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Depression in seniors: Not normal, not necessary

Taking care of your body, mind and spirit is an important part of healthy aging. We treat physical pain and discomfort, but when it comes to mental and emotional symptoms, many people suffer in silence.

Millions of adults in the U.S. and thousands in Hawaii are living with depression and mental health issues. Our aging population is particularly susceptible to depression for many reasons: the loss of a spouse, friends and loved ones; stress over health or money; a decline in physical or mental abilities; and loss of independence.

Adults over the age of 85 have the highest suicide rate in the country. This alarming statistic sheds light on the fact that kupuna have their own unique mental health challenges that must be recognized and addressed. Learn how to get support for yourself, or help someone else get the care they need.

Identifying the signs

Look for these troubling symptoms:

>> Persistent sadness

>> Constant worrying about money, family or health

>> Confusion / trouble remembering

>> Taking more medication than prescribed or forgetting to take prescribed medications

>> Neglecting appearance / hygiene

>> Neglecting to care for their home or pets

If you notice any of these signs, talk to your loved one. Offer to schedule an appointment with their health care provider or therapist. If they are open to discussing their feelings, listen without judgment. Let them speak freely and try to understand their concerns and fears.

Sometimes, solving a problem or tending to a basic need can improve their outlook and lower stress. For instance, if your aging mother is anxious about getting around, help her arrange transportation to help her shop, meet friends and go to her appointments.

“I need support”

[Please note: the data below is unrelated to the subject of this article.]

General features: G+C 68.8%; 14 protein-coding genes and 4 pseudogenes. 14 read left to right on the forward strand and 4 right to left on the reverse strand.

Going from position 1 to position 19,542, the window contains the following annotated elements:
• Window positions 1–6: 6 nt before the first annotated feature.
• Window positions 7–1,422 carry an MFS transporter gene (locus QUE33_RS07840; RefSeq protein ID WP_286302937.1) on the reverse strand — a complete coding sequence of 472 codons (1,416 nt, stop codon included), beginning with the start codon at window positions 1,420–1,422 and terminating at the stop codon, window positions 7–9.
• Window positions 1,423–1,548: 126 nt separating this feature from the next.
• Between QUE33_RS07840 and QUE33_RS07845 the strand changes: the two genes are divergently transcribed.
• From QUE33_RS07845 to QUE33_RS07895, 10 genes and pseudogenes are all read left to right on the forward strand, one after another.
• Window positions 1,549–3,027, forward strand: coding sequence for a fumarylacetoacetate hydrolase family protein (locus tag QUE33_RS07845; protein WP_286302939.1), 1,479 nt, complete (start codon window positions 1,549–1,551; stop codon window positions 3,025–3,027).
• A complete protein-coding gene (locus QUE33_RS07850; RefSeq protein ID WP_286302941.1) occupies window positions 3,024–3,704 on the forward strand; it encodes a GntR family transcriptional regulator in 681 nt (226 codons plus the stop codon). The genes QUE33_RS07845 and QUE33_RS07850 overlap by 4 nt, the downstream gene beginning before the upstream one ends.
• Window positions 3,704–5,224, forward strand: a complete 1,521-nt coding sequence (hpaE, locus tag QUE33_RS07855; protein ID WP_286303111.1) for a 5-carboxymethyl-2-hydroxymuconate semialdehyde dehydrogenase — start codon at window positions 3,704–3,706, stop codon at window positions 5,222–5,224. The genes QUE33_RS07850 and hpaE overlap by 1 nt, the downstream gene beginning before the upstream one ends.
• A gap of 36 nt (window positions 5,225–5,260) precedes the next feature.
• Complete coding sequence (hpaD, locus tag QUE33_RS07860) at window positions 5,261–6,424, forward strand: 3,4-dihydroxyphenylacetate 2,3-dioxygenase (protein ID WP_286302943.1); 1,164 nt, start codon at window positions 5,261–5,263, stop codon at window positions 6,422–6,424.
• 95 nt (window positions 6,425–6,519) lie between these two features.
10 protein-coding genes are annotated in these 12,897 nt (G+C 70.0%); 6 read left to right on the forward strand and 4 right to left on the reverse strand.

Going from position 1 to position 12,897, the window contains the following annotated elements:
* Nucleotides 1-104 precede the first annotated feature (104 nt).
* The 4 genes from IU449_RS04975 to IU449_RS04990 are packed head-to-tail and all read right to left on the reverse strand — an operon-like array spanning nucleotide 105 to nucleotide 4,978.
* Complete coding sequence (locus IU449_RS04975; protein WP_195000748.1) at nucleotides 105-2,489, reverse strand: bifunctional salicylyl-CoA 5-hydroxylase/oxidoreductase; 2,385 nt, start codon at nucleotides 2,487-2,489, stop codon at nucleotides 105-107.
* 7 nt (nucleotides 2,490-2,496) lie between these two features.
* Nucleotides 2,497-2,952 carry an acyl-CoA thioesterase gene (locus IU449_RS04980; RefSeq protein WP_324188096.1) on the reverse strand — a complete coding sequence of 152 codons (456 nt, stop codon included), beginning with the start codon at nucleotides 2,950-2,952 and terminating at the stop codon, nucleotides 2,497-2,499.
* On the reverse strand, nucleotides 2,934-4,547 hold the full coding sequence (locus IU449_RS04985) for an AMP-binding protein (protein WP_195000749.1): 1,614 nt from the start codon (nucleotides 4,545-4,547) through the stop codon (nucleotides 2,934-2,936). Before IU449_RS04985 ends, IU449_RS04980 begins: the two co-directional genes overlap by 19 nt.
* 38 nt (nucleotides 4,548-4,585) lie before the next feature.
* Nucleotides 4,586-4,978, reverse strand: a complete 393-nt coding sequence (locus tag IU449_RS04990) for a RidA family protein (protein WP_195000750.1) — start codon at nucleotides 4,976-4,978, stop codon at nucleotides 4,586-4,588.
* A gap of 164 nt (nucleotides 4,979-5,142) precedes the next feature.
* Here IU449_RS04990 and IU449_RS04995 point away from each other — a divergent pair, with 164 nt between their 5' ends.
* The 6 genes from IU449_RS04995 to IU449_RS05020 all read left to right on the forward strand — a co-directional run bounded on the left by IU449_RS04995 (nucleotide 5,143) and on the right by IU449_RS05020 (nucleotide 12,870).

As we grow older, we experience loss, health issues and other difficulties. Sadness and grief are normal and healthy, but they shouldn’t interfere with your daily life.

Looking back over the past two or more weeks, do you identify with any of the following statements?

>> I frequently feel sad, hopeless, guilty, anxious, irritable, overwhelmed.

>> My appetite and/or weight has changed. I have no appetite or interest in food, or I am eating more than usual.

>> I have difficulty sleeping or staying asleep, or I am taking medications (prescribed or over the counter) for sleep that are not helpful.

>> I am sleeping more than usual. I feel fatigued and low-energy, and I don’t want to get out of bed.

>> I can’t concentrate, focus, make decisions or remember things.

>> I feel like life isn’t worth living. My family would be better off without me.

>> I find no pleasure in the activities I usually enjoy, like seeing my family. I feel like no one visits me, or I don’t want to visit with anyone.

If this sounds familiar, you may be depressed. Depression is not a normal part of aging — you shouldn’t feel this way. There’s no shame in asking for help. Start with telling your health care provider, a family member or friend how you are feeling. Ask them if they can help you.

Find ways to speak out about your depression to get the help you need. Visit

Johann Hepner, APRN, is a nurse practitioner in Kaiser Permanente’s Integrated Behavioral Health Department.

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